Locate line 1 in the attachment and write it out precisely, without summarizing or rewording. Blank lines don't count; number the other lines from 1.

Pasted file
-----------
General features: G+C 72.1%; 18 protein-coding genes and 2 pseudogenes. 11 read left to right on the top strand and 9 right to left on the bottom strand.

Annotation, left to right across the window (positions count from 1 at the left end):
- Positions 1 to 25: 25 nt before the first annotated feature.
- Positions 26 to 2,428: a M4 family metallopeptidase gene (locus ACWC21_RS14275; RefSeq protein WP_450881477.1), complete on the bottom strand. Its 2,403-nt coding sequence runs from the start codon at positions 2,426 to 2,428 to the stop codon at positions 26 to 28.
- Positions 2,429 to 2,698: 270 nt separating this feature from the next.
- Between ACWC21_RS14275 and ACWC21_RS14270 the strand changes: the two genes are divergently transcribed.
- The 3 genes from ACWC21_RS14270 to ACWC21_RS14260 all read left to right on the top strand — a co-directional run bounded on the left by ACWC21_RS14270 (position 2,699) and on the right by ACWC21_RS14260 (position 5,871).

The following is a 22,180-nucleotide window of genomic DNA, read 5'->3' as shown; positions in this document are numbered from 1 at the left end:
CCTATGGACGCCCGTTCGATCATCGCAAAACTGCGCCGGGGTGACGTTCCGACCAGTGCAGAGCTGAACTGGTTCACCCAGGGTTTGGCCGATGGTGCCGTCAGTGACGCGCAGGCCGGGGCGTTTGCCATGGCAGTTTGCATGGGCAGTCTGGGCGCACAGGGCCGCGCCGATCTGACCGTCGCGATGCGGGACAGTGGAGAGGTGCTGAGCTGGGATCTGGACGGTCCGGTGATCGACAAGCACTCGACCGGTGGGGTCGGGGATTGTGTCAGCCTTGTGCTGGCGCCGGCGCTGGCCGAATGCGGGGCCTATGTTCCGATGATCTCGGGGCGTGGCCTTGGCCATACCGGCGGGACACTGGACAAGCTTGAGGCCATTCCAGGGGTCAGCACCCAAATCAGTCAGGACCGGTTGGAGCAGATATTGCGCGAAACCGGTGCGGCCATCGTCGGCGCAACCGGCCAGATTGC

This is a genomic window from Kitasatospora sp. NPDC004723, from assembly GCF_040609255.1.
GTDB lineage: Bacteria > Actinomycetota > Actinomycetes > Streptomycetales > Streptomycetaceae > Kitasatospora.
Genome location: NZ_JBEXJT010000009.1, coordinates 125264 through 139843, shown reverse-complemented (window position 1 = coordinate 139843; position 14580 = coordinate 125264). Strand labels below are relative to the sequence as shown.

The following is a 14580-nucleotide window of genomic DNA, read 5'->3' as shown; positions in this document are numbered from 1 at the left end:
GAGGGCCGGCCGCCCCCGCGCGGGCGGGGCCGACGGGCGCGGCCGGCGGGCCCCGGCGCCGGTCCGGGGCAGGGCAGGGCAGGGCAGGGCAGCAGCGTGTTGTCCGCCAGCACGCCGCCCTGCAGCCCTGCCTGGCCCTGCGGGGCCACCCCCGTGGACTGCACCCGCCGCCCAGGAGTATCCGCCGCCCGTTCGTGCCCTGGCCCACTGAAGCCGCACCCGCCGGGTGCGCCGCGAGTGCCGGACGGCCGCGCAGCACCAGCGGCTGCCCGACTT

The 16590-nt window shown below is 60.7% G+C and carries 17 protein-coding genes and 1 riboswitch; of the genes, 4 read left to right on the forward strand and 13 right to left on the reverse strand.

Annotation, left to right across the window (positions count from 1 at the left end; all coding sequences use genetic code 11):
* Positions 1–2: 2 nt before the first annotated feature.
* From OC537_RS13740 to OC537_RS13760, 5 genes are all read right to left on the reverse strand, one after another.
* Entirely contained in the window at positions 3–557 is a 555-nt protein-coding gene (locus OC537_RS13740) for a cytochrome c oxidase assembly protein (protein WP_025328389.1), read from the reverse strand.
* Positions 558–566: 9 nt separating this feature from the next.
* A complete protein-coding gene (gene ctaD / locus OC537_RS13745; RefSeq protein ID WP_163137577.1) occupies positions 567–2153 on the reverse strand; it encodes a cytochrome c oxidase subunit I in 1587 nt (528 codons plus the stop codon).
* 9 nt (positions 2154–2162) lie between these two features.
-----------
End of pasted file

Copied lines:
General features: G+C 72.1%; 18 protein-coding genes and 2 pseudogenes. 11 read left to right on the top strand and 9 right to left on the bottom strand.